Active Measures, a documentary featuring Hillary Clinton and John McCain, is a comprehensive and at times frenetic analysis of Trumps relationship with Russia
The defining paradox of whats come to be known as the Trump-Russia scandal is that its both the most-covered story of the Trump presidency and the one that, broadly speaking, seems to interest voters least. Either its gravity is lost on us, or we struggle to unfurl the complex web of financial ties, or its given so much airtime on cable news, often at the expense of a litany of other cruel and corrupt acts, that Russiagate amounts to less than the sum of its parts. Thats a shame since, as the film-maker Jack Bryan sees it, weve come upon one of the wildest and most comprehensively orchestrated scandals in political history.
His new film Active Measures is the first of what will surely become its own cottage industry: the Trump-Russia doc (to say nothing of the unavoidable Donald and Melania melodramas, the Trump cabinet screwball comedies and the Woodward and Bernstein-esque political thrillers). While a host of other shoes will inevitably drop after it is released, this film is intent on giving context to Russias interference in the 2016 election by tracing a history of its governments shrewd geopolitical machinations hence the docs title, a kind of shorthand for Soviet political warfare. The active measure here is the Kremlins cultivation of a useful American asset in Trump, an operation which the film suggests far predates the 2016 election.
When we started this project in March of 2017, there had been a lot of good reporting on Trump-Russia stuff. But we felt nobody was really getting it because the story goes so far back that you needed context, says the 33-year-old Bryan, whose credits include two low-budget indie features, The Living and Struck. If you think this operation started in 2015, it all seems very strange. But when you realize these were several ongoing operations, some of which have been going on for decades and were then turned toward the 2016 election, it all makes more sense.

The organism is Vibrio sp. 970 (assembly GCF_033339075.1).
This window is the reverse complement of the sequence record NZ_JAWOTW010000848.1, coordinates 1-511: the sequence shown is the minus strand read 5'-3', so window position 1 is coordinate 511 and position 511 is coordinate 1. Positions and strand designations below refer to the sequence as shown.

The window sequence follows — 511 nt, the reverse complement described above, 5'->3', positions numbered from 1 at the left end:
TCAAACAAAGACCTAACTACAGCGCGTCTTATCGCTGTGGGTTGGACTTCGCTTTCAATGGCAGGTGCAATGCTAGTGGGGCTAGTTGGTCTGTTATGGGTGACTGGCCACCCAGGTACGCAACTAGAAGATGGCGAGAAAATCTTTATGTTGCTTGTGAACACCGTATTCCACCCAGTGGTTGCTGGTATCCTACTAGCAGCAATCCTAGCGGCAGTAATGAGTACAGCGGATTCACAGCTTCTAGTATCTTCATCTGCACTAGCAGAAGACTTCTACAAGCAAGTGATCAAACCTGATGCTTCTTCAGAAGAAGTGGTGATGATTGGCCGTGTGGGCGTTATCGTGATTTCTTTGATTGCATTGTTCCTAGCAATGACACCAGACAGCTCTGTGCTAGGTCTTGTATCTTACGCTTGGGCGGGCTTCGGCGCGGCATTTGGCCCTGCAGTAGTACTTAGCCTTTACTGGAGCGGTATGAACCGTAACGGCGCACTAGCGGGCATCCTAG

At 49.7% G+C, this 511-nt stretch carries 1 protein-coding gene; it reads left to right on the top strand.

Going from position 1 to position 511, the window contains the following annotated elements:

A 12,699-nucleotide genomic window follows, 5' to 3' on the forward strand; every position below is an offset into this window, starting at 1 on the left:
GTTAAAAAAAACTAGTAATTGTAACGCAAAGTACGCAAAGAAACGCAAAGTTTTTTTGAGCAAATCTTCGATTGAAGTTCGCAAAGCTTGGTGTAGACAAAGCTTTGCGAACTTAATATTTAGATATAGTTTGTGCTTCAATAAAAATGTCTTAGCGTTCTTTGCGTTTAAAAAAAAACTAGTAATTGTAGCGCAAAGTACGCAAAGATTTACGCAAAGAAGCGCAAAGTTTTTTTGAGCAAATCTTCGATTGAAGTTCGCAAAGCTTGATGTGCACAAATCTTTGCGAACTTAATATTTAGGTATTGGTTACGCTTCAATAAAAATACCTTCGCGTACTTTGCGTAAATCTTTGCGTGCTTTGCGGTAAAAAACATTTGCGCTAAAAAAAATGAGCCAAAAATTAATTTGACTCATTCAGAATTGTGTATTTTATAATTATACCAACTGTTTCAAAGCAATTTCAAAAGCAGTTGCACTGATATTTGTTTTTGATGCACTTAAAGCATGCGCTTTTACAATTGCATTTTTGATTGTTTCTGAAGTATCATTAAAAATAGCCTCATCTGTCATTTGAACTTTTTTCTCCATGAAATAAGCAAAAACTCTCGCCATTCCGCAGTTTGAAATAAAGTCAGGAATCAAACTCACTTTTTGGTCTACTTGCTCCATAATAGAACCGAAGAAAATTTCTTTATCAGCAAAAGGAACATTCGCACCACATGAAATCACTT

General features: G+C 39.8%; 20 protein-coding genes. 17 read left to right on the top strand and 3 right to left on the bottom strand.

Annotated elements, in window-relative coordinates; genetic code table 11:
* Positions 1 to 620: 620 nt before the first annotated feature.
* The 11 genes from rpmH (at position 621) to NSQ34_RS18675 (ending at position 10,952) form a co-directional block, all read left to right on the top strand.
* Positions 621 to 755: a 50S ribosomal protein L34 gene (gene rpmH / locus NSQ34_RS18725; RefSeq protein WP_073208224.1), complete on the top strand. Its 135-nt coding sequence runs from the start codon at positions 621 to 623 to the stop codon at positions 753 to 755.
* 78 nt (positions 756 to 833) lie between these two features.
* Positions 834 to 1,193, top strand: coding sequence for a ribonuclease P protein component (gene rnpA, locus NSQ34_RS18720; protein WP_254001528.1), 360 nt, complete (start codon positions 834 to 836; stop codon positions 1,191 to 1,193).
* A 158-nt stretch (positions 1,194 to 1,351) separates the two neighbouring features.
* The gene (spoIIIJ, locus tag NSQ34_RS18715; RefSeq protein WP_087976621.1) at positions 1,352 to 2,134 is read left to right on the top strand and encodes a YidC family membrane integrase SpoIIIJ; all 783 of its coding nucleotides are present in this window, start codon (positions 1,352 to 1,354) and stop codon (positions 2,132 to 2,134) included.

Inasmuch as knowing its contours and chronology helps our understanding of Russiagate, the film is a useful addition to the torrent of primers and explainers seen in the Times, the Rachel Maddow Show, and this very publication. But connecting the dots between a rogues gallery of Russian oligarchs, various money laundering schemes disguised as luxury condominiums, a Russian petroleum company, an especially compromised American presidential candidate, and a string of extrajudicial, Kremlin-sanctioned killings is, well, easier said than done. It also requires some foreknowledge: of Vladimir Putin, specifically, and how easily hes gamed domestic politics in a post-Soviet Russia overrun by oligarchs and organized crime.
Which is why Bryan recruited some heavy-hitters for the documentary, most of whom speak with relative candor. The biggest names, of course, are Hillary Clinton and the late John McCain, Russia hardliners for whom Putin reserves special contempt. One of the reasons were so proud to have John McCain in the film, Bryan says, is because hes one of the few people that saw exactly who Putin was from day one.
More helpful, though, at least for our purposes, are the intelligence experts, government officials and thinktank types schooled in Russian geopolitics, like Alina Polyakova, a fellow at the Brookings Institution; Jonathan Winer, former US deputy assistant secretary of state for international law enforcement; Michael McFaul, former US ambassador to Russia; Jeremy Bash, former CIA and Pentagon chief of staff; Steven Hall, former CIA chief of Russia operations; and John Dean, best known as Richard Nixons White House counsel and, later, one of the first nails in Nixons coffin.